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Is there any way to know if the message body of an HTTP response is encoded with Base64?

I learnt that content-transfer-encoding is not part of HTTP header.

So, which HTTP header indicates that the content is encoded with Base64? I think Content-encoding is only used for compressions.

  • I think this thread is similar to what your looking for security.stackexchange.com/questions/3989/… – e1on Nov 7 '12 at 8:41
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    why do you want to encode in base64 anyway? – Julian Reschke Nov 7 '12 at 10:33
  • I am the proxy and want to check for the traffic. I whole intention is see HTTP packet, check whether the content is encoded or not. – Anant Nov 7 '12 at 11:27
  • Anant: so the answer is: there is nothing specific to base64 in HTTP – Julian Reschke Nov 7 '12 at 13:06
  • More specifically: a base64 content-coding parameter is not registered; you should not have to expect nor implement it. If no Content-Encoding-header is present, you may assume the data in the message body is transferred as-is. – CodeCaster Nov 7 '12 at 13:24
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As far as I understand, an HTTP body may not be encoded in Base64:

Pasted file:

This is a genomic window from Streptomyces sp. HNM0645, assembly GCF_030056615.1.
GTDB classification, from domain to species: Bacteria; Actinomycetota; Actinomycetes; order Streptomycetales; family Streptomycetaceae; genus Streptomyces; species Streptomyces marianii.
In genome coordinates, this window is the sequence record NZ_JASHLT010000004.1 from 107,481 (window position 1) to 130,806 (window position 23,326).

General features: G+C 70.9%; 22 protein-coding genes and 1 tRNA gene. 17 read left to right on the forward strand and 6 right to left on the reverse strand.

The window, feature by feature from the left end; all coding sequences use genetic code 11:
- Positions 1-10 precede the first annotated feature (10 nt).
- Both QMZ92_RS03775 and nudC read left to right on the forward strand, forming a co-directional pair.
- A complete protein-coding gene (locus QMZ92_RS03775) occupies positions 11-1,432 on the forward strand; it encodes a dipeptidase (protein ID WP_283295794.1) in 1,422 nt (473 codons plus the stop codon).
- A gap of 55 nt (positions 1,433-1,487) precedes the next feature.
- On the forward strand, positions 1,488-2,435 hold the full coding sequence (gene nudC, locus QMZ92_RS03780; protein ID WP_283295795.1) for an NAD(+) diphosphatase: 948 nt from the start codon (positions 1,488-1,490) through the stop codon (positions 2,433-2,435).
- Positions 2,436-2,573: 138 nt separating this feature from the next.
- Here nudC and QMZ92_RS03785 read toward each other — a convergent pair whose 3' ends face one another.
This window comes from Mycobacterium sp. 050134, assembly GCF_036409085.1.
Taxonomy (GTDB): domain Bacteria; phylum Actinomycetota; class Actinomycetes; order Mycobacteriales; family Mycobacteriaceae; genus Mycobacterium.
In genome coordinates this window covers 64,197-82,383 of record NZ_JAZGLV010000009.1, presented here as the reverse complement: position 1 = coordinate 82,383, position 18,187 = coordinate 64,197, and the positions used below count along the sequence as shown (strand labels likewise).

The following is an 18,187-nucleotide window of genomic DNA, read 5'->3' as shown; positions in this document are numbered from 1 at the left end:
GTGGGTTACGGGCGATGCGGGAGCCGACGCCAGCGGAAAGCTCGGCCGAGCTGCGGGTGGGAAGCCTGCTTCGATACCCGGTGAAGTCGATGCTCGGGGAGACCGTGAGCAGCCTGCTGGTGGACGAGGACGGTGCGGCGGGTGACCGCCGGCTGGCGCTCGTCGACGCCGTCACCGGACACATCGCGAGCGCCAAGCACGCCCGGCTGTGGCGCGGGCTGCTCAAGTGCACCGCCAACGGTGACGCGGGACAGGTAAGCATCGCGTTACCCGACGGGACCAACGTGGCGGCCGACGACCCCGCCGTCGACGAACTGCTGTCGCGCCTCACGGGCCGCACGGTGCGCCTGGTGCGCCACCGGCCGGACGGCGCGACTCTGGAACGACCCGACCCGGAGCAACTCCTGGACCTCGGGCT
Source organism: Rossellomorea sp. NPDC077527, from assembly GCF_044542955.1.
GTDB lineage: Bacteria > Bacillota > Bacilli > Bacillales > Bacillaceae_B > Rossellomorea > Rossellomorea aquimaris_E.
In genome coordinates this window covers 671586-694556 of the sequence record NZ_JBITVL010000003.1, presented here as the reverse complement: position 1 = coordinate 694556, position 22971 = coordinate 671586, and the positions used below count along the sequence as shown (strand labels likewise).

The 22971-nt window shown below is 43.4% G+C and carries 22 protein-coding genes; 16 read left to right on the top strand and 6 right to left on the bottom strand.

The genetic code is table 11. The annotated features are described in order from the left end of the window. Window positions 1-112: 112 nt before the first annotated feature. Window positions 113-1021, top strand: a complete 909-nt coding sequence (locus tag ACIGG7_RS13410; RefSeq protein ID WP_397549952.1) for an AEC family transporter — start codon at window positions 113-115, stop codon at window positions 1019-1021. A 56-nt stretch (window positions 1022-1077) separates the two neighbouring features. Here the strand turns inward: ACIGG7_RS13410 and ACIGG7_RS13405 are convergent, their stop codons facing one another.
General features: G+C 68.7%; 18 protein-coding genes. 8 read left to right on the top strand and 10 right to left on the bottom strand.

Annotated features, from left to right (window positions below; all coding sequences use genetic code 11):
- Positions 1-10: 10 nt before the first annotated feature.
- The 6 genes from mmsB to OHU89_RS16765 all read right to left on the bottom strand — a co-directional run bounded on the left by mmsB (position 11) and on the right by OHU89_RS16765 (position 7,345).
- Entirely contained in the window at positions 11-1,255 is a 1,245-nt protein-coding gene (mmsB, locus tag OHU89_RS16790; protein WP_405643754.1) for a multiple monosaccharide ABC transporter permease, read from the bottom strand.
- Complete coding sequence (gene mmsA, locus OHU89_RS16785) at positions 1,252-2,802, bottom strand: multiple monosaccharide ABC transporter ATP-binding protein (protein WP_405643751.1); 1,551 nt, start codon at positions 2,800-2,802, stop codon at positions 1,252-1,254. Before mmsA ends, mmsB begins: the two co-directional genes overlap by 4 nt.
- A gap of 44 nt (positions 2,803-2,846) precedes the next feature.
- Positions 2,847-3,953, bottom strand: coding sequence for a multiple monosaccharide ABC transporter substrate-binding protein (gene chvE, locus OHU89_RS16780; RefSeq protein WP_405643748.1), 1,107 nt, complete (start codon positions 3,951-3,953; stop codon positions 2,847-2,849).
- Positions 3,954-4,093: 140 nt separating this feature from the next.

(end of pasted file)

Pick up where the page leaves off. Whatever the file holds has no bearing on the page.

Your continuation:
HTTP does not use the Content-Transfer-Encoding (CTE) field of RFC 2045. Proxies and gateways from MIME-compliant protocols to HTTP MUST remove any non-identity CTE ("quoted-printable" or "base64") encoding prior to delivering the response message to an HTTP client.

Identity being:

The default (identity) encoding; the use of no transformation whatsoever.

Of course you're allowed to transport Base64-encoded data using HTTP, but that should be something both parties (client and server) agree on, and there doesn't seem to be a header to describe this behavior.

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  • Is it same with older HTTP versions? – Anant Nov 7 '12 at 11:15
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    Anant: yes, there never was base64 in HTTP – Julian Reschke Nov 7 '12 at 13:05
  • @Anant you say in a comment under your question that you're implementing an HTTP proxy. If you're doing so, I'd figure you'd know your way into and around the HTTP and related RFC's. The same text is present in the HTTP/1.0 RFC as well as the HTTP/1.1 RFC. – CodeCaster Nov 7 '12 at 13:47

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